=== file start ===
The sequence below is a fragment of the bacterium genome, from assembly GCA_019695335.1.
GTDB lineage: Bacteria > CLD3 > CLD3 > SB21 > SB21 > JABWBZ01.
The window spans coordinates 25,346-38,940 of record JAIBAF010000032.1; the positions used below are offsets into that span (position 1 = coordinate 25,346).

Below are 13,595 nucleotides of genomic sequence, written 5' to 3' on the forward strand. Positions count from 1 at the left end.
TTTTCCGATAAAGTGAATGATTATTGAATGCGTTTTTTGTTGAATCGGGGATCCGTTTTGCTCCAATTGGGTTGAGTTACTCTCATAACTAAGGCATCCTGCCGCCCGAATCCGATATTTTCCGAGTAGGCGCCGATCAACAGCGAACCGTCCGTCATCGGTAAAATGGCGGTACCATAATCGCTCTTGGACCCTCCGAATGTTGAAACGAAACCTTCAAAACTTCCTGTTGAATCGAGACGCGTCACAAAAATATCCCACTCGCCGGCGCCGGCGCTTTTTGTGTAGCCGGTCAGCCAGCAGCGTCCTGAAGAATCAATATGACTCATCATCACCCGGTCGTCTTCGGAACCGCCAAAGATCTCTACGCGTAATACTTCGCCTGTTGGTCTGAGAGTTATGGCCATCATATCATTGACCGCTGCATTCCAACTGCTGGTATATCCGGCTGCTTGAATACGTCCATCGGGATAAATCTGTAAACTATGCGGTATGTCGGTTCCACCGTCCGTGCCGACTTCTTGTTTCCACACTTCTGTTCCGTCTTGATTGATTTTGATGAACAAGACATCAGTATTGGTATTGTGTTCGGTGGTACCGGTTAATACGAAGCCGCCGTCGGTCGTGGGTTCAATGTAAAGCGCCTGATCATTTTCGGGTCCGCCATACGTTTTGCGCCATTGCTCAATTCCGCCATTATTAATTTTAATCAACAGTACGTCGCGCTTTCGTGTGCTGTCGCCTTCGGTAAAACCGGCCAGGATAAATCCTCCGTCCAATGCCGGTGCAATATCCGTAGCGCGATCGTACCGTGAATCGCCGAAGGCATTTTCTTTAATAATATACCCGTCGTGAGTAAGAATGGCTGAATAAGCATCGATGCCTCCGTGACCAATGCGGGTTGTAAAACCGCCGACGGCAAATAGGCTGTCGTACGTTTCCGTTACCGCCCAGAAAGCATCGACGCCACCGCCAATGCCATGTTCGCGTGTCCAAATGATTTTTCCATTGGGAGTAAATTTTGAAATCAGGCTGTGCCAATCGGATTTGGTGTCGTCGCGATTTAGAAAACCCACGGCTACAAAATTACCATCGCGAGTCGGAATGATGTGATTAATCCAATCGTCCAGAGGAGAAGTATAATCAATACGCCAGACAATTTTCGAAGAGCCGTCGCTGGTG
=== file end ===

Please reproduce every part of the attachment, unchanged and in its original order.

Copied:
The sequence below is a fragment of the bacterium genome, from assembly GCA_019695335.1.
GTDB lineage: Bacteria > CLD3 > CLD3 > SB21 > SB21 > JABWBZ01.
The window spans coordinates 25,346-38,940 of record JAIBAF010000032.1; the positions used below are offsets into that span (position 1 = coordinate 25,346).

Below are 13,595 nucleotides of genomic sequence, written 5' to 3' on the forward strand. Positions count from 1 at the left end.
TTTTCCGATAAAGTGAATGATTATTGAATGCGTTTTTTGTTGAATCGGGGATCCGTTTTGCTCCAATTGGGTTGAGTTACTCTCATAACTAAGGCATCCTGCCGCCCGAATCCGATATTTTCCGAGTAGGCGCCGATCAACAGCGAACCGTCCGTCATCGGTAAAATGGCGGTACCATAATCGCTCTTGGACCCTCCGAATGTTGAAACGAAACCTTCAAAACTTCCTGTTGAATCGAGACGCGTCACAAAAATATCCCACTCGCCGGCGCCGGCGCTTTTTGTGTAGCCGGTCAGCCAGCAGCGTCCTGAAGAATCAATATGACTCATCATCACCCGGTCGTCTTCGGAACCGCCAAAGATCTCTACGCGTAATACTTCGCCTGTTGGTCTGAGAGTTATGGCCATCATATCATTGACCGCTGCATTCCAACTGCTGGTATATCCGGCTGCTTGAATACGTCCATCGGGATAAATCTGTAAACTATGCGGTATGTCGGTTCCACCGTCCGTGCCGACTTCTTGTTTCCACACTTCTGTTCCGTCTTGATTGATTTTGATGAACAAGACATCAGTATTGGTATTGTGTTCGGTGGTACCGGTTAATACGAAGCCGCCGTCGGTCGTGGGTTCAATGTAAAGCGCCTGATCATTTTCGGGTCCGCCATACGTTTTGCGCCATTGCTCAATTCCGCCATTATTAATTTTAATCAACAGTACGTCGCGCTTTCGTGTGCTGTCGCCTTCGGTAAAACCGGCCAGGATAAATCCTCCGTCCAATGCCGGTGCAATATCCGTAGCGCGATCGTACCGTGAATCGCCGAAGGCATTTTCTTTAATAATATACCCGTCGTGAGTAAGAATGGCTGAATAAGCATCGATGCCTCCGTGACCAATGCGGGTTGTAAAACCGCCGACGGCAAATAGGCTGTCGTACGTTTCCGTTACCGCCCAGAAAGCATCGACGCCACCGCCAATGCCATGTTCGCGTGTCCAAATGATTTTTCCATTGGGAGTAAATTTTGAAATCAGGCTGTGCCAATCGGATTTGGTGTCGTCGCGATTTAGAAAACCCACGGCTACAAAATTACCATCGCGAGTCGGAATGATGTGATTAATCCAATCGTCCAGAGGAGAAGTATAATCAATACGCCAGACAATTTTCGAAGAGCCGTCGCTGGTG